My guess is, that to do so, it helps to be forewarned and forearmed, to have a command of the intricate details, but also to have a few verbal-hand-grenades tucked up your sleeve so that you can make an impact quickly on as many people as possible. My guess is that a tricky thought-proking argument, or a simple but easily-verified fact has the most potential to embed rational-shapnel into the hearts and minds of the nearby audience and linger there for the required 18 months.

Well, anyway, I am not a particularly well-informed person so when I saw Danny enumerating his arsenal in his write up I naturally followed both links to understand what the controversy in Greenland was all about:

Regular readers of BH and other skeptical blogs will be familiar with all of them – TSI not being a factor in affecting the climate, “unprecedented melt” in Greenland (for which he showed this [2] image, with no mention of these [3] issues),

What I found on the opposite end of those links are an image showing a dramatic increase in ice-melt and a report about how some ice-melting did not in-fact occur at all. Wowser. It seems as though the alarmists are continuing to use erroneous data-visualisations to back up arguments when the erroneousness of the visualisation was already admitted by the people responsible for the data. Ouch, if that’s true then blimey – I’m persuaded – the alarmists are a bunch of crooks! Hang ’em and flog ’em!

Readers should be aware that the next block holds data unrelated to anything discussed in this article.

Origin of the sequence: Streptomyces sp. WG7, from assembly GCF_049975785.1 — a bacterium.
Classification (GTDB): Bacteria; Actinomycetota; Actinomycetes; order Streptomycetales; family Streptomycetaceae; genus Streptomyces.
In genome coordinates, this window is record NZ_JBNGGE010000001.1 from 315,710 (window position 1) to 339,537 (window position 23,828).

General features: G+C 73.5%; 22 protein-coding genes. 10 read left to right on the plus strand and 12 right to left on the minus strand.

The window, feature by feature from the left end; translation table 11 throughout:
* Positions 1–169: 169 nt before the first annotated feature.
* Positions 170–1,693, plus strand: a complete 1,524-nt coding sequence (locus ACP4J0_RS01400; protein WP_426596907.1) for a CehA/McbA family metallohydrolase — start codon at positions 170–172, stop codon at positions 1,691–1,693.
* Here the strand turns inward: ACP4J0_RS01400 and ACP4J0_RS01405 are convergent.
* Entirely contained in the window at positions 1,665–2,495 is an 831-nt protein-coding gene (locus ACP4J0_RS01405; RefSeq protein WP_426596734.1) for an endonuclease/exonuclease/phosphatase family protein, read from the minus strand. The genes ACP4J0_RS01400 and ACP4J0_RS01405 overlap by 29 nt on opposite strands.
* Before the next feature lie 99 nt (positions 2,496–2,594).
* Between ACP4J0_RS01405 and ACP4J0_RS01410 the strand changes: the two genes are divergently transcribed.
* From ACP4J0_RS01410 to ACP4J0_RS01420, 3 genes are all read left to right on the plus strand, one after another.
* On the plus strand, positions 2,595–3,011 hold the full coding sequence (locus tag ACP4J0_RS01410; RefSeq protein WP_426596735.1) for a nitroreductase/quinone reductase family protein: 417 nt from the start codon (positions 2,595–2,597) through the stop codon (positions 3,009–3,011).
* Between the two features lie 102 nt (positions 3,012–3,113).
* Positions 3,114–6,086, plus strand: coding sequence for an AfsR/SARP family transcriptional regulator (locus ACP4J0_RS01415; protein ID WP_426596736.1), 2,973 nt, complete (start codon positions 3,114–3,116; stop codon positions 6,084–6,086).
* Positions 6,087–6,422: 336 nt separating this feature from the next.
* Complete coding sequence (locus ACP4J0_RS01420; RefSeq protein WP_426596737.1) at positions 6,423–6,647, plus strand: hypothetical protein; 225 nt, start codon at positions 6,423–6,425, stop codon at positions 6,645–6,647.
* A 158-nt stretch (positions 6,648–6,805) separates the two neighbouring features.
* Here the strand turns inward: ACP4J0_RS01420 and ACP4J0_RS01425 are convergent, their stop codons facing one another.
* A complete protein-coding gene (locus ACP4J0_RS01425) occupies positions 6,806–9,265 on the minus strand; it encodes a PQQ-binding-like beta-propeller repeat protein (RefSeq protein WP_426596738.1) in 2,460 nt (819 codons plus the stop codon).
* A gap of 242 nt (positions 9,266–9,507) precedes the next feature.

Unfortunately, the ice-melt in the first picture dates from July 2012, but the crucial admission of guilt refers to different data from a different time-period and cites the short-term weather conditions at the time (Feb/March 2013) as the reason – and the reason given is not obviously disputed by either side. Of course, I expect to be invited by the skeptics to generalise from the latter data that the former data was probably incorrect as well, but I could just as easily – and am far more likely to if I am hopelessly brainwashed – to assume that the problem is in fact specific and local to the latter dataset and that the angrous-contrarian named Danny Weston is talking balls. I fear that the overall effect is of a hand-grenade loaded with Hurtloam – a serious kenetic impact that quickly resolves itself after a short nap, to be easily forgotten in the morning.